Swrve WWR Trousers review

I’m on my second pair of Swrve WWR’s (wind & water resistant, since you ask). These are my go-to pants most days in the winter, spring and autumn (fall if you must). They’re made from a mix of nylon and Lycra (90% – 10%) which somehow manages to look like doesn’t contain either material (!)

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Style-wise they’ve got a simple chino vibe going on, but they’re packed with bike friendly features – articulated knees mean they’re as comfortable bent as straight, a traditional hipster fit (ie low front waist – not drainpipe and low crotch) means your gut sits over the waistband comfortably and they’re ridiculously over-compensated with pencil pockets for some reason. Rear belt loops are constructed so as to hold a mini-D lock.

They rock a reflective rear belt loop which I’m dubious as to the real value of – but it looks cool I suppose.

The big deal about these trousers is that they are just SO COMFORTABLE. Seriously – you can just pull these on and not worry about anything. Want to roll the legs up? Fine – just do so, they’re cool with that.

They fit like jeans – but the 10% Lycra mean they fit on the bike like jeans never can. They don’t need ironing – in fact the label actively prevents it, but they never look scruffy – they are the perfect office trouser – casual yet unquestionably smart – your boss isn’t going to tell you off for wearing a pair of these (although he may be jealous of them).

In terms of weather resistance, I’d give them about 80% (against the Rapha softshell’s 100%)… In utter downpours they will let water in (a little), but this is easily remedied with a quick rub over from a towel, with the trousers still on (you DO have a towel in work don’t you?) – they are my original “magic trousers” – I’ve never been left sitting in a puddle in these, they strike a perfect balance between weather resistance and ease of wear.

If I’m pushed to find a downside it’s that they are a little too warm for summer use – if it’s over about 20 degrees Celsius, then the brushed interior construction is gonna get your legs sweating a little… This is only exacerbated by swrve’s decision to alter the cut slightly – my euphoric review thus far is for my original pair of WWRs – which were a regular boot cut fit: low front, regular leg. They’ve recently (last 12months) changed to a slimmer leg which is doubtless more popular for the LA hipster crowd, but exaggerates the “ooh that’s a bit warm” effect of the brushed lining. I actually blame Levi’s rather than swrve for this – their “commuter” range (reviewed here) decided to opt for the skinnier 511 profile rather than the classic 501, and suddenly all cycling pants have to fit like a pair of tights – here’s a thought guys… Cyclists have calves!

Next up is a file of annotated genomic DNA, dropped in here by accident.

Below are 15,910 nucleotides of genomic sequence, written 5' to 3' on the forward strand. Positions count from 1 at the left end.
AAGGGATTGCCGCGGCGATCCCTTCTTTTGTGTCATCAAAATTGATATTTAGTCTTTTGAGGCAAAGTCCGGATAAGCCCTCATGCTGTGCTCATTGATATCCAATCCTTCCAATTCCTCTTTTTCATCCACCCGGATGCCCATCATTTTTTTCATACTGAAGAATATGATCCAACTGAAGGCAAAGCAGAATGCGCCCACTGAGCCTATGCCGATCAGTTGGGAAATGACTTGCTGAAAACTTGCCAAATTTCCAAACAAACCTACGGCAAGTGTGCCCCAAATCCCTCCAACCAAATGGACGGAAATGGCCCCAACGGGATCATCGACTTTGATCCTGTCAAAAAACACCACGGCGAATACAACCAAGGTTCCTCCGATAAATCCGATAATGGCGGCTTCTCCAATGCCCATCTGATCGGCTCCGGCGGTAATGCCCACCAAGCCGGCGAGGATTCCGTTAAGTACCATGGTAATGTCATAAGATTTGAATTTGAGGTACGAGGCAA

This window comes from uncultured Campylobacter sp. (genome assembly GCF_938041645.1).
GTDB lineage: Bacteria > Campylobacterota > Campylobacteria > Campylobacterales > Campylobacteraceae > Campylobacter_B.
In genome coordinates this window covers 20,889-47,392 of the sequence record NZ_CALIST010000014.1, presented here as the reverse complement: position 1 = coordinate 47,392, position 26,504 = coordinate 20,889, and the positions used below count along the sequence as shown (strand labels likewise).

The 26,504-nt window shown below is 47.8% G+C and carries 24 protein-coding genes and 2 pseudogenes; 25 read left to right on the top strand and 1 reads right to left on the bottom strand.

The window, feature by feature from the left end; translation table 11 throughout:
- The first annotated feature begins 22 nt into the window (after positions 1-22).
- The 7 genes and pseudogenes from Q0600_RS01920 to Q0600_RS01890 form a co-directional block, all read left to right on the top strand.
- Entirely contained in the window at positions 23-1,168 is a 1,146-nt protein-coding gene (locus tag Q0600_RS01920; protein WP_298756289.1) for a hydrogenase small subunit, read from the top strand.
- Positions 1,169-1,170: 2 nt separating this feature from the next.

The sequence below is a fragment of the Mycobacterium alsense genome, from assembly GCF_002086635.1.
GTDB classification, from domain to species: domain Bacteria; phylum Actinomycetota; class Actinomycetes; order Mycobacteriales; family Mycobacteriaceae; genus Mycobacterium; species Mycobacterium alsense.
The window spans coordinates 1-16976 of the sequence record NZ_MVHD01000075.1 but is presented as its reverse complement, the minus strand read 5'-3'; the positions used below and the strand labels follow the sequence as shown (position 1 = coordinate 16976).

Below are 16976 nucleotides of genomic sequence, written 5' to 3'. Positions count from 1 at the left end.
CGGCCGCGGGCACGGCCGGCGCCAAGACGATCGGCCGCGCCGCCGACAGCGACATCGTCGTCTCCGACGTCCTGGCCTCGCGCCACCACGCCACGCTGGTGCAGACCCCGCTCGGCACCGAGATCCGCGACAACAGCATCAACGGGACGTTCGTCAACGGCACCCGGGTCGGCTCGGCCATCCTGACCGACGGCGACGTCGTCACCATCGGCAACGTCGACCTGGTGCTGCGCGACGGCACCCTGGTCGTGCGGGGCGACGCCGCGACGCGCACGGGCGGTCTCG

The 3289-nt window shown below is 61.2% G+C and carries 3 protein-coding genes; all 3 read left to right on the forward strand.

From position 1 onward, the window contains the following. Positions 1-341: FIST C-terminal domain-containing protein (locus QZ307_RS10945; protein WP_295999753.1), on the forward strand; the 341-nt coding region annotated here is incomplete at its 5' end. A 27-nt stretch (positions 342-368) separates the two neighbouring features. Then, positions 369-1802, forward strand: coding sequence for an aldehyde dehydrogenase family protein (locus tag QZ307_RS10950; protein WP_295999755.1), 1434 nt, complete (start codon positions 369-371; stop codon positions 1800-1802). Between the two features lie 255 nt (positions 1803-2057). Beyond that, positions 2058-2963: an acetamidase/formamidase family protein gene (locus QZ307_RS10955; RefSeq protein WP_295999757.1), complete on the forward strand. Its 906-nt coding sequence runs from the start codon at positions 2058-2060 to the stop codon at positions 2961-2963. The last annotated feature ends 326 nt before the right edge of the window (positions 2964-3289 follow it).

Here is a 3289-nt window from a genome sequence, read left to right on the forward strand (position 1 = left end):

The only other issue I’ve noticed With the WWRs is pilling – the material tends to pill around the crotch and saddle areas after a while – this is relatively easily solved.

Why am I on my second pair? Not because the first pair wore out, but because I want to wear ’em every day and I need more than one pair.

They run out at £80 a pair (yes I know that’s expensive, but your alternative is your suit trousers and a pair of “waterproof over-trousers” ferChrissakes).

Buy a pair from swrve directly. Like the othe rmanufacturers I’m recommending in these tests, they’re not avaialable from the likes of wiggle or chain reaction, these are small, specialist companies – but the quality of the product is so much higher than what you might expect from an altura or other high street brand that it really is a no-brainer.

Verdict

Get yourself a pair – you’re going to be wearing them a lot. At £85 a pair, they’re expensive, but they’re significantly cheaper than both the Rapha and Outlier offerings. A little warm for summer perhaps and the pilling issue is a bit of a pain, but otherwise a faultless

90%

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  1. #1 by Mike on September 12, 2013 - 2:44 pm

    I know this review is a bit old but I just came across it while researching these pants and I had a quick
    question for you. Swrve lists two models of
    this pant: lightweight and midweight. Do you
    know which one you have?

  2. #2 by Dominic on September 14, 2013 - 9:10 am

    The review is from before the time Swrve produced two weights I’m afraid. I’d say these were far more likely to be in the “mid weight” category tho. They’re robust, great for the UK autumn and winter – not so great for summer 🙂

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